Roundup: Seven States Take Bush’s HHS Regulations to Court; Sharp Health Disparities in Utah

Emily Douglas

Seven states take Bush's provider conscience regulations to court; African-Americans living in Utah face serious health disparities; pregnancy a serious health risk to women in the developing world; students form anti-choice groups in Dallas public schools.

Seven States Take Bush’s Provider Conscience Regulations to Court

The San
Francisco Chronicle reports
on the lawsuit filed by California and six other states in
opposition to HHS’s expanded provider conscience regulation.  The states "laim the federal rule, issued by
the Bush administration last month and set to take effect Tuesday, would trump
state laws protecting women’s access to birth control, reproductive health
services and emergency contraception," reports the Chronicle. "California
has carefully and thoughtfully struck a balance between the right to use
contraceptives and the right of health care providers to abstain from
administering them," said California Attorney General Jerry Brown in a
statement. "This illegal and stealth regulation threatens to erode women’s
hard-fought privacy rights."

To the Washington Post, Rebecca Ayer, a spokeswoman for the Department of Health and Human Services, said officials "have not had
an opportunity to review the lawsuits, and we will respond to the court
on any pending litigation. The department followed appropriate
procedures to put the regulation in place, and the regulation is fully
supported by law."

African-Americans Living in Utah Face Serious Health Disparities

Appreciate our work?

Rewire is a non-profit independent media publication. Your tax-deductible contribution helps support our research, reporting, and analysis.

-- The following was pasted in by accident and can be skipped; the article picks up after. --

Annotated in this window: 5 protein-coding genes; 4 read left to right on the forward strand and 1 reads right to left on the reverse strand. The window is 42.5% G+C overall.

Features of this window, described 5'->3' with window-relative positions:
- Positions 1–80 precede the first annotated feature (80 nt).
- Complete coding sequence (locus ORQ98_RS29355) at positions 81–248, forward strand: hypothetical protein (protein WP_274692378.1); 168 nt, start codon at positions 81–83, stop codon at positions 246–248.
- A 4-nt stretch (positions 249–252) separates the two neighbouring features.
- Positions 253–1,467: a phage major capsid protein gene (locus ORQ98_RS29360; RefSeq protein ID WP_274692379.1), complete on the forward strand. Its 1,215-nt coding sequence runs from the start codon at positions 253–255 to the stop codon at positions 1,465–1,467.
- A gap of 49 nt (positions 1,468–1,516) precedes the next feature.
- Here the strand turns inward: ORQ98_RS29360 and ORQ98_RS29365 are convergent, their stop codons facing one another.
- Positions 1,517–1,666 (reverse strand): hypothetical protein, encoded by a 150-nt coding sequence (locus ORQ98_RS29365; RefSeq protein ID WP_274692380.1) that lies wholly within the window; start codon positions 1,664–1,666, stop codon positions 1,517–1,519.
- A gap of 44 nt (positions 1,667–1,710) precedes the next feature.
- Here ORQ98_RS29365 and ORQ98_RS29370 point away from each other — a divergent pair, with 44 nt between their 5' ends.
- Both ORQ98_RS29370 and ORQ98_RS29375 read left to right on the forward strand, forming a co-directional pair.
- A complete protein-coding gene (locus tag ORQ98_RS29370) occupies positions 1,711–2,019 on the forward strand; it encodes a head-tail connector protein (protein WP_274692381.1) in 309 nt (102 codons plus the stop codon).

Nearly half of all African-American women in Utah
don’t get adequate prenatal care, reports the Salt Lake
, "[a]nd a black baby has twice
the risk of death than babies of other races." 
Says the Tribune, "One of the state’s main areas of concern is births. Laurie Baksh, a
state reproductive health epidemiologist, said much of the high rate of infant
death is due to the similarly high rate of premature births among blacks. In
general, half of premature births are from maternal or fetal illnesses and the
other half have no explanation."

Pregnancy A Serious Health Risk to Women in the Developing World

A recent UNICEF
State of the World Report
found that pregnancy is one of the most significant health risks to women in
the developing world. Women in the developing
world are 300 times more likely to die of pregnancy-related complications than
women living in the developed world.  "The
health and survival of mothers and their newborns are linked, and many of the
interventions that save new mothers’ lives also benefit their infants," reports

Student Anti-Choice Groups at Dallas Public Schools

Students at several public high schools in the Dallas
area have formed anti-abortion student groups, reports
the Dallas Morning News
.  So far, the
public schools have not bestowed official recognition on the clubs.

Federal law and U.S. Supreme Court decisions
generally require public schools to provide equal access to religious and
political clubs.

Coppell and other school districts believe they can refuse official status
to religious and political clubs if they are not tied directly to school

But there aren’t recognized
pro-choice groups, either –  "If you have the pro-life club, there’s going to be a
group that wants to have a pro-choice club," said Coppell High School
principal Brad Hunt. "We don’t want anything derogatory toward any

Load More

Reproductive rights are a public health issue. That's a fact.

Thank you for reading Rewire!